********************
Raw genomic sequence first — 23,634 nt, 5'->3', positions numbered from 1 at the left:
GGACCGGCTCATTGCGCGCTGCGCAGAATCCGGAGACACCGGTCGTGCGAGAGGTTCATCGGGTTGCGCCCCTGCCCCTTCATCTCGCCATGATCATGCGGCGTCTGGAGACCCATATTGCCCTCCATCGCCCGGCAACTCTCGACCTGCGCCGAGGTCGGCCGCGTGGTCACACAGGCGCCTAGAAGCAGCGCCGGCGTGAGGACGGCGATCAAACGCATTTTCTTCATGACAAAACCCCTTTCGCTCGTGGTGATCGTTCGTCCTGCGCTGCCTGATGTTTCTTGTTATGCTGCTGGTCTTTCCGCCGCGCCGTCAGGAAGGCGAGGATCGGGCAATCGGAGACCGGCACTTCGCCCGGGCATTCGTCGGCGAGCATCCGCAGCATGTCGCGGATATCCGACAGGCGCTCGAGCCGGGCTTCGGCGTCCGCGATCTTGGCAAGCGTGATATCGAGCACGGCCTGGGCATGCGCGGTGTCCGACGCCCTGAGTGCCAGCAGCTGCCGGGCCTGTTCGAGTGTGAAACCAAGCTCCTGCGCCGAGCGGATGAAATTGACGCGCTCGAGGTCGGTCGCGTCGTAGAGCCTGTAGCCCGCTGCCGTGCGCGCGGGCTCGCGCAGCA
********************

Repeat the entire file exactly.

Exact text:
Raw genomic sequence first — 23,634 nt, 5'->3', positions numbered from 1 at the left:
GGACCGGCTCATTGCGCGCTGCGCAGAATCCGGAGACACCGGTCGTGCGAGAGGTTCATCGGGTTGCGCCCCTGCCCCTTCATCTCGCCATGATCATGCGGCGTCTGGAGACCCATATTGCCCTCCATCGCCCGGCAACTCTCGACCTGCGCCGAGGTCGGCCGCGTGGTCACACAGGCGCCTAGAAGCAGCGCCGGCGTGAGGACGGCGATCAAACGCATTTTCTTCATGACAAAACCCCTTTCGCTCGTGGTGATCGTTCGTCCTGCGCTGCCTGATGTTTCTTGTTATGCTGCTGGTCTTTCCGCCGCGCCGTCAGGAAGGCGAGGATCGGGCAATCGGAGACCGGCACTTCGCCCGGGCATTCGTCGGCGAGCATCCGCAGCATGTCGCGGATATCCGACAGGCGCTCGAGCCGGGCTTCGGCGTCCGCGATCTTGGCAAGCGTGATATCGAGCACGGCCTGGGCATGCGCGGTGTCCGACGCCCTGAGTGCCAGCAGCTGCCGGGCCTGTTCGAGTGTGAAACCAAGCTCCTGCGCCGAGCGGATGAAATTGACGCGCTCGAGGTCGGTCGCGTCGTAGAGCCTGTAGCCCGCTGCCGTGCGCGCGGGCTCGCGCAGCA